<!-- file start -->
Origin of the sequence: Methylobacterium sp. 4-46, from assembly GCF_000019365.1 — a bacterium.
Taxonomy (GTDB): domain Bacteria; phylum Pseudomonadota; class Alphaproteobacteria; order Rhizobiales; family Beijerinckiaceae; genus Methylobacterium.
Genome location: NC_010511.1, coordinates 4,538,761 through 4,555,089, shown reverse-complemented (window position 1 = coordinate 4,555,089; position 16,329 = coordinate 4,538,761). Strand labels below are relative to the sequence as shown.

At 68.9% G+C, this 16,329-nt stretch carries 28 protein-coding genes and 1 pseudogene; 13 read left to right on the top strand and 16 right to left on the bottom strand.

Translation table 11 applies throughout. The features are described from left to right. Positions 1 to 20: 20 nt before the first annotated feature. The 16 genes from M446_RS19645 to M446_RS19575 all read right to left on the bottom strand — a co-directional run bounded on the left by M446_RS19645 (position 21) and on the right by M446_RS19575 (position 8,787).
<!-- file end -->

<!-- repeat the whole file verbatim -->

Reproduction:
Origin of the sequence: Methylobacterium sp. 4-46, from assembly GCF_000019365.1 — a bacterium.
Taxonomy (GTDB): domain Bacteria; phylum Pseudomonadota; class Alphaproteobacteria; order Rhizobiales; family Beijerinckiaceae; genus Methylobacterium.
Genome location: NC_010511.1, coordinates 4,538,761 through 4,555,089, shown reverse-complemented (window position 1 = coordinate 4,555,089; position 16,329 = coordinate 4,538,761). Strand labels below are relative to the sequence as shown.

At 68.9% G+C, this 16,329-nt stretch carries 28 protein-coding genes and 1 pseudogene; 13 read left to right on the top strand and 16 right to left on the bottom strand.

Translation table 11 applies throughout. The features are described from left to right. Positions 1 to 20: 20 nt before the first annotated feature. The 16 genes from M446_RS19645 to M446_RS19575 all read right to left on the bottom strand — a co-directional run bounded on the left by M446_RS19645 (position 21) and on the right by M446_RS19575 (position 8,787).